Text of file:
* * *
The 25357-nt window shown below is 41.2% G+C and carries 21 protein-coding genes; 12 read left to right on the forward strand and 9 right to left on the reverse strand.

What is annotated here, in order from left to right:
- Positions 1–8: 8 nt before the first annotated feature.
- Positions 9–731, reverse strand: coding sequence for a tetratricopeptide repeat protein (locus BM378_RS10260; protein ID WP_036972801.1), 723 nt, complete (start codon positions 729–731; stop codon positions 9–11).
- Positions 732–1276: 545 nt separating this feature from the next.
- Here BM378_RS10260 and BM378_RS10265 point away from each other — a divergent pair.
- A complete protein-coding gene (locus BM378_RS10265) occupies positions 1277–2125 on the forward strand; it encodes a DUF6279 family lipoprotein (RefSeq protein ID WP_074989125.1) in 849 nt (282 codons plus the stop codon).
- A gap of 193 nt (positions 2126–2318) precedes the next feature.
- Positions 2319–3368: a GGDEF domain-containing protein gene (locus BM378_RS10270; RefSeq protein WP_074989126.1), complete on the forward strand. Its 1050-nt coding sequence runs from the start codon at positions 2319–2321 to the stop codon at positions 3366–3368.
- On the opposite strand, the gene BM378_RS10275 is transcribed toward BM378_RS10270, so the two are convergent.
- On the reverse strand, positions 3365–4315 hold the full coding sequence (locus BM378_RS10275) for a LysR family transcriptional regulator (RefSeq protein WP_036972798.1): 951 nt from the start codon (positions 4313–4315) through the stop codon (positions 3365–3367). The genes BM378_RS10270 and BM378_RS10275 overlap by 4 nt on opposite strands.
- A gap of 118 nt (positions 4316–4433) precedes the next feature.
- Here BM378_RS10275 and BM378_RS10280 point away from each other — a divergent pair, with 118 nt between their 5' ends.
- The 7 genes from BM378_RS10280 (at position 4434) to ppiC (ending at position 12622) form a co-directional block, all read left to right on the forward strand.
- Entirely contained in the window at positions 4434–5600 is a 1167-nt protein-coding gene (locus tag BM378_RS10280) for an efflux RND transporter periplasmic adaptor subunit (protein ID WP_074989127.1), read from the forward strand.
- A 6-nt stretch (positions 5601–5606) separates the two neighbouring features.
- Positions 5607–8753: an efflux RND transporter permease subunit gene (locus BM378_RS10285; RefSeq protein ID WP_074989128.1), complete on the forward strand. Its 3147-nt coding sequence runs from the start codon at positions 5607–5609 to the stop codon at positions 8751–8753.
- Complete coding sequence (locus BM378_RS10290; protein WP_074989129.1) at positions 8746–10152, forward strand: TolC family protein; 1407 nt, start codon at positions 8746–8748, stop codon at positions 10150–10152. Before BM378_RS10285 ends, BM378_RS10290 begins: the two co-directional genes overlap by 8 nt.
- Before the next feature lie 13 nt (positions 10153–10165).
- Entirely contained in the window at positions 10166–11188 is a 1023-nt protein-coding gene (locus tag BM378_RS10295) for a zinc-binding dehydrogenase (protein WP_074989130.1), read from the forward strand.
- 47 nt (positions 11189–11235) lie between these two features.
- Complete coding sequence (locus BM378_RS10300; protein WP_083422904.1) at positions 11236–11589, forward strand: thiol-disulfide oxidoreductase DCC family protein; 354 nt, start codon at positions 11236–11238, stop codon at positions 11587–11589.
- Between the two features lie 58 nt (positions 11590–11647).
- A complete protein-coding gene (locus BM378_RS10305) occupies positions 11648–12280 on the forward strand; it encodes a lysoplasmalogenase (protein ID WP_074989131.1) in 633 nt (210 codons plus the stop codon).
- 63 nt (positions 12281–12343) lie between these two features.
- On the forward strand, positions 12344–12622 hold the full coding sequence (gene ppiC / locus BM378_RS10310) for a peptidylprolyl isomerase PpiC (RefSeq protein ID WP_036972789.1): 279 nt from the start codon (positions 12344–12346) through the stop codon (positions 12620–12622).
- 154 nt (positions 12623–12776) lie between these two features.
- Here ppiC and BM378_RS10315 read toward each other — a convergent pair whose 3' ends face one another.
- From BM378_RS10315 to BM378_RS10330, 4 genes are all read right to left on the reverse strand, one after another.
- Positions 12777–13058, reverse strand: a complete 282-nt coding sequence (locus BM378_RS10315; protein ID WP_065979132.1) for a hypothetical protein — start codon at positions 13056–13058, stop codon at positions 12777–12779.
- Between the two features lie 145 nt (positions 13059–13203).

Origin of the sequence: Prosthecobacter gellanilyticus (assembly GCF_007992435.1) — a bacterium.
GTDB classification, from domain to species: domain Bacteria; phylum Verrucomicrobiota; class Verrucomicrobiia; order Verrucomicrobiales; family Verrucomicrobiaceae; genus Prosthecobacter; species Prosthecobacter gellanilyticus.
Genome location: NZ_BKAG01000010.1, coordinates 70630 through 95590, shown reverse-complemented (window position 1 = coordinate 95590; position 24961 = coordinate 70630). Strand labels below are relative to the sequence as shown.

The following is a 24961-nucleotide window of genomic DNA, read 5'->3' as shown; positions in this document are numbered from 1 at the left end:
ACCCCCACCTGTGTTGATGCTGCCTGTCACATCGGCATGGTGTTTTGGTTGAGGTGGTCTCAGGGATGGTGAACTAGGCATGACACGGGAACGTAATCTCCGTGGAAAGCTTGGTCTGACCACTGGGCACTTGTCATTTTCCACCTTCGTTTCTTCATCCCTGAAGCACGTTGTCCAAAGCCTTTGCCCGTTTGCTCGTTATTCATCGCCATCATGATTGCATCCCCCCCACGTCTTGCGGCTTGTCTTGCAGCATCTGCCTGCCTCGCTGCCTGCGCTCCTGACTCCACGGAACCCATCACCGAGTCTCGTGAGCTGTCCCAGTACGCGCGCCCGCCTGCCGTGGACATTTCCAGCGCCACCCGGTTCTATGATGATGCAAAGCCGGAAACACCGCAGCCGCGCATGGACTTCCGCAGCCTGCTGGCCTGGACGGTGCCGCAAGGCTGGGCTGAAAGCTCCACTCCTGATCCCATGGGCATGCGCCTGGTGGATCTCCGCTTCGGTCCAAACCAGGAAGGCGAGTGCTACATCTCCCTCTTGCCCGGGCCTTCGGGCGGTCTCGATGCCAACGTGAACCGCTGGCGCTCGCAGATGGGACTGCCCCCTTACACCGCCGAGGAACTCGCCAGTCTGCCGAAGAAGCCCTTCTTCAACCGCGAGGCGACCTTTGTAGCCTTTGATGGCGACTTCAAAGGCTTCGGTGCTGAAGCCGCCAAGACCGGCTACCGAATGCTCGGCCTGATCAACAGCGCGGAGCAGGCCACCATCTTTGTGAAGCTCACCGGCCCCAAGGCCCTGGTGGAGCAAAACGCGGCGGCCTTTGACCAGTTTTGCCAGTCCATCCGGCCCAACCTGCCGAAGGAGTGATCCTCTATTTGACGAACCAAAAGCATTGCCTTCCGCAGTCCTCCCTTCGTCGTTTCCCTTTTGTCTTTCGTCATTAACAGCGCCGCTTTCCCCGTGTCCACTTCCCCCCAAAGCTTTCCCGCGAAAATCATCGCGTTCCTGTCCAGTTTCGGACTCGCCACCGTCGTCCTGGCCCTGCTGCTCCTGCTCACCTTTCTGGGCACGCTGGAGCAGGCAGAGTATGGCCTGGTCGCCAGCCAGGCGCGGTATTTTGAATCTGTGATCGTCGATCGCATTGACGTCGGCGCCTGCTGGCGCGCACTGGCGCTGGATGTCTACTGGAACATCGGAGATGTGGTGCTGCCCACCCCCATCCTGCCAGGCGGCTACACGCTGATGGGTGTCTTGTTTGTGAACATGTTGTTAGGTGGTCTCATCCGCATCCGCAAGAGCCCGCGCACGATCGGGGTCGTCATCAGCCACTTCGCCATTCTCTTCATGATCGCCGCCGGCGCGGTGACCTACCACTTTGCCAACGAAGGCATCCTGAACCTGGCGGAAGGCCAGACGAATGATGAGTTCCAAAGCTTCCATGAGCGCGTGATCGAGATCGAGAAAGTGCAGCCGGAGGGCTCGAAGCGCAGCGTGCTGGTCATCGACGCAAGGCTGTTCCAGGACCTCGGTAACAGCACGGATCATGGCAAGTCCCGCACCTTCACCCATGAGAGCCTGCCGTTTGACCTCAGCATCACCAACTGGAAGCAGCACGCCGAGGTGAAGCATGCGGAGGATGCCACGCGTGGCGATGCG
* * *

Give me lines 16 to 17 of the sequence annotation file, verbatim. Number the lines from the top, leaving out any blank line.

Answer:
- A 6-nt stretch (positions 5601–5606) separates the two neighbouring features.
- Positions 5607–8753: an efflux RND transporter permease subunit gene (locus BM378_RS10285; RefSeq protein ID WP_074989128.1), complete on the forward strand. Its 3147-nt coding sequence runs from the start codon at positions 5607–5609 to the stop codon at positions 8751–8753.